Directed and Produced by Merian C. Cooper and Ernest B. Schoedsack
March 2, 1933 (New York City) / March 24, 1933 (Los Angeles) / April 7, 1933 (United States)
This is a reappraisal/edit of my original review of the original King Kong. In light of the upcoming pairing of him with the only other truly legendary screen monster Godzilla I felt this was warranted.
A jungle film producer gets a map to a mysterious island where he discovers the eighth wonder of the world King Kong.
Few things are better from back in the day than this classic film. The plot is fanciful and while the leaps in logic are questionable, the movie is just so much fun. Interestingly what was once classified as horror is now family friendly action adventure. It appeals to the kid and the adult in us all. You do not even think too hard about the crappiness of the show that filmmaker Carl Denham (Robert Armstrong) comes up with.
This risk-taking entertainment genius’s idea for showing off Kong is to chain him up on a Broadway stage and charge a public that knows nothing about the creature $20 for a view. Really? I would think even the shittiest of film moguls could do better.
Do not expect too much in the way of characterization here. You will not get that much but then again who cares? You are here to watch King Kong stride about the movie screen as he fights giant snakes or a tyrannosaurus. You are here to see the mysteries of Skull Island or watch this lovestruck palooka capture Ann Darrow (Fay Ray) and climb a building. You could call it Beauty and the Beast but at least in that story something could happen between the two. Not sure what the lustful Kong expected. This is pretty much the size difference between Shaquille O’Neal and a hamster.
The weakest bit in this whole movie for me though is the romance between John “Jack” Driscoll (Bruce Cabot) and Ann Darrow. It comes completely out of nowhere. Somehow saving her along with the rest of the group equals romance. On the island they are just beginning their love story but a short time later during the exciting Broadway show of King Kong chained to a structure they are getting married. Huh? It is not like it occurred months later. And Ann while on the island says to Jack “I thought you didn’t like girls” or something to that effect. That always sounded like an implication of homosexuality to me. I am completely confused.
I was surprised to learn that Bruce Cabot was in this movie. First of all he looks so much younger in this film than in any of the stuff I also know him from. Bruce Cabot in my mind is also forever linked to John Wayne. Even though I have known it for a while I still cannot mentally connect him to this movie. This just seems so far from anything I am familiar of him doing even though I am way more familiar with this film than I am anything else that he did with Wayne. It is a very weird dichotomy for me.
King Kong for me has always been a thrilling ride. I have a soft spot for movie serials, and this feels just like one. From the music to the pacing to the dialogue it feels like it was ripped right from one. And that rapid patter dialogue was so common for so long. It was a way to get a lot of story into a short run time. You could not talk like that in a movie today.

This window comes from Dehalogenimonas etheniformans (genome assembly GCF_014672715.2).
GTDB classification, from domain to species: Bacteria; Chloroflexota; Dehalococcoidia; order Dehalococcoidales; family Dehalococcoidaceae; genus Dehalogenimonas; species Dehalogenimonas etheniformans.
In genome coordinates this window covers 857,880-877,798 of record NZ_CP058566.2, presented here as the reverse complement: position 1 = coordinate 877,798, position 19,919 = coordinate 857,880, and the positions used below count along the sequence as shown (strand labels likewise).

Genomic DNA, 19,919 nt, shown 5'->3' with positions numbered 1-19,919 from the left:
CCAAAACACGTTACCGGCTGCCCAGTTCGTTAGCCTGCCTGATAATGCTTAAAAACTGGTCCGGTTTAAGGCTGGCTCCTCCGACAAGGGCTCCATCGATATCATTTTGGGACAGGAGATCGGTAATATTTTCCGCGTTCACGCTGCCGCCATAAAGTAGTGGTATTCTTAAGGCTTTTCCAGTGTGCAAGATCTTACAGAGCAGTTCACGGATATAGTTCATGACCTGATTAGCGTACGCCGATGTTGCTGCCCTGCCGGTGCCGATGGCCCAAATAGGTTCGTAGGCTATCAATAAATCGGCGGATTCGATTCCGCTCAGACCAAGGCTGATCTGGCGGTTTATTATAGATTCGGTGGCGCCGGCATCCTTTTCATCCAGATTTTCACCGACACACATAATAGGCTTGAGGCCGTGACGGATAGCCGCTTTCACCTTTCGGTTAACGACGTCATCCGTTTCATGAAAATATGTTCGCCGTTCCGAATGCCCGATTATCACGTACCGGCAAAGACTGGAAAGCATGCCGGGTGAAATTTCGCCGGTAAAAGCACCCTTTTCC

Back in the day some of the things that made it to the screen in King Kong were not deemed offensive but modern audiences might wince at them a little…or a lot. What could be classified as casual sexism or casual racism does appear in the movie in a noticeable amount. From the natives of the island to the Chinese cook (Victor Wong in his most famous role) on the boat to the way every man on that boat treats Ann like a thing there is something that could offend any member of a modern audience, but we should not be so quick to flip out. Any film is a product of the attitudes and sensibilities of the time and should be taken as such. It is not a modern film. It was made in a different time and set in that time so it is going reflect that era’s attitudes for good or for bad. Keep that in mind when watching any film.
For the day the effects were groundbreaking, and I am still impressed by the look and what they managed to accomplish. You are pulled in to the story and wowed by the visuals. They manage to immerse you in their world. The film score and the effects were like nothing audiences had experienced before. King Kong became a monster hit (pun intended) and saved the studio Radio Pictures at the time from going bankrupt.
I mentioned “jungle film” earlier here. These were documentaries or dramas. In the dramas a scientist or explorer were go into the jungle to test a theory and discover an aberration. This helped give them a lasting presence in early films and was what gave birth to this movie.
The creatures were brought to life by Willis O’Brien and his assistant Buzz Gibson. Matte paintings, miniatures, and rear projection were combined in a groundbreaking fashion to bring this fantasy to life. The Williams process invented by cinematographer Frank D. Williams was used to allow Kong to shake off people from a log for example. They pulled out all the stops.
If you go into King Kong with an open mind you will be impressed by what you see. It is an inventive if by now copied repeatedly adventure film. This is a classic movie that does contain some stuff that may not sit well these days but view it in the context of its time and you will enjoy yourself. Watch it!